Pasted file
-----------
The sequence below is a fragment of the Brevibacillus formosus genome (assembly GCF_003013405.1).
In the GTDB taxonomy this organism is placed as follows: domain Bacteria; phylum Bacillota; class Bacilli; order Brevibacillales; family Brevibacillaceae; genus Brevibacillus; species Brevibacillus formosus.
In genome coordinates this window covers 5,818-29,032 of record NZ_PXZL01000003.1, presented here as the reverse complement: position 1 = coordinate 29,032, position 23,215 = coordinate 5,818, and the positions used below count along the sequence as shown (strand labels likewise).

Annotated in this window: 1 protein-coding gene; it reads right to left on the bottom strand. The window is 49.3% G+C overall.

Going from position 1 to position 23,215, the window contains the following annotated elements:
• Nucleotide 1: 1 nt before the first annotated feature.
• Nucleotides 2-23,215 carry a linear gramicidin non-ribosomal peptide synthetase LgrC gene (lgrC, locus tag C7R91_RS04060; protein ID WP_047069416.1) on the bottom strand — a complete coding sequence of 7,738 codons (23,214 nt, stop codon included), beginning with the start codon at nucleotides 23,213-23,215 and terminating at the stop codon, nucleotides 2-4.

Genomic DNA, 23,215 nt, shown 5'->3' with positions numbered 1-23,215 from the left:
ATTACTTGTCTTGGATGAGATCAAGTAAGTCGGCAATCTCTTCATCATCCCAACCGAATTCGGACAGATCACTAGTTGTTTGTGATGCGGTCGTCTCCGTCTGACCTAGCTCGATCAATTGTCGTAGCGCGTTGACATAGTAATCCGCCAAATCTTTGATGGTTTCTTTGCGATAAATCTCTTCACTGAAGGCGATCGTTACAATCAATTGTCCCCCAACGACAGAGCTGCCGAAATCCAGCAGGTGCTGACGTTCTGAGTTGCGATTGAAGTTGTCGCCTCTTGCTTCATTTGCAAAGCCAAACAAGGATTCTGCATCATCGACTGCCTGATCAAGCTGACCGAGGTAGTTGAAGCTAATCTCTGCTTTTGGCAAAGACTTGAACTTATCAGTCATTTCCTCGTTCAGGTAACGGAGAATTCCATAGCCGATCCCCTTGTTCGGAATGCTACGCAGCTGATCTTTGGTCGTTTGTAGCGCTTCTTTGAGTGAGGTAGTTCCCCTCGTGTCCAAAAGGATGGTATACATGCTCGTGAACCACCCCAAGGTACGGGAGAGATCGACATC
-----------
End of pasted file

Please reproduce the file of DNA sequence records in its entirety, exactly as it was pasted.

The sequence below is a fragment of the Brevibacillus formosus genome (assembly GCF_003013405.1).
In the GTDB taxonomy this organism is placed as follows: domain Bacteria; phylum Bacillota; class Bacilli; order Brevibacillales; family Brevibacillaceae; genus Brevibacillus; species Brevibacillus formosus.
In genome coordinates this window covers 5,818-29,032 of record NZ_PXZL01000003.1, presented here as the reverse complement: position 1 = coordinate 29,032, position 23,215 = coordinate 5,818, and the positions used below count along the sequence as shown (strand labels likewise).

Annotated in this window: 1 protein-coding gene; it reads right to left on the bottom strand. The window is 49.3% G+C overall.

Going from position 1 to position 23,215, the window contains the following annotated elements:
• Nucleotide 1: 1 nt before the first annotated feature.
• Nucleotides 2-23,215 carry a linear gramicidin non-ribosomal peptide synthetase LgrC gene (lgrC, locus tag C7R91_RS04060; protein ID WP_047069416.1) on the bottom strand — a complete coding sequence of 7,738 codons (23,214 nt, stop codon included), beginning with the start codon at nucleotides 23,213-23,215 and terminating at the stop codon, nucleotides 2-4.

Genomic DNA, 23,215 nt, shown 5'->3' with positions numbered 1-23,215 from the left:
ATTACTTGTCTTGGATGAGATCAAGTAAGTCGGCAATCTCTTCATCATCCCAACCGAATTCGGACAGATCACTAGTTGTTTGTGATGCGGTCGTCTCCGTCTGACCTAGCTCGATCAATTGTCGTAGCGCGTTGACATAGTAATCCGCCAAATCTTTGATGGTTTCTTTGCGATAAATCTCTTCACTGAAGGCGATCGTTACAATCAATTGTCCCCCAACGACAGAGCTGCCGAAATCCAGCAGGTGCTGACGTTCTGAGTTGCGATTGAAGTTGTCGCCTCTTGCTTCATTTGCAAAGCCAAACAAGGATTCTGCATCATCGACTGCCTGATCAAGCTGACCGAGGTAGTTGAAGCTAATCTCTGCTTTTGGCAAAGACTTGAACTTATCAGTCATTTCCTCGTTCAGGTAACGGAGAATTCCATAGCCGATCCCCTTGTTCGGAATGCTACGCAGCTGATCTTTGGTCGTTTGTAGCGCTTCTTTGAGTGAGGTAGTTCCCCTCGTGTCCAAAAGGATGGTATACATGCTCGTGAACCACCCCAAGGTACGGGAGAGATCGACATC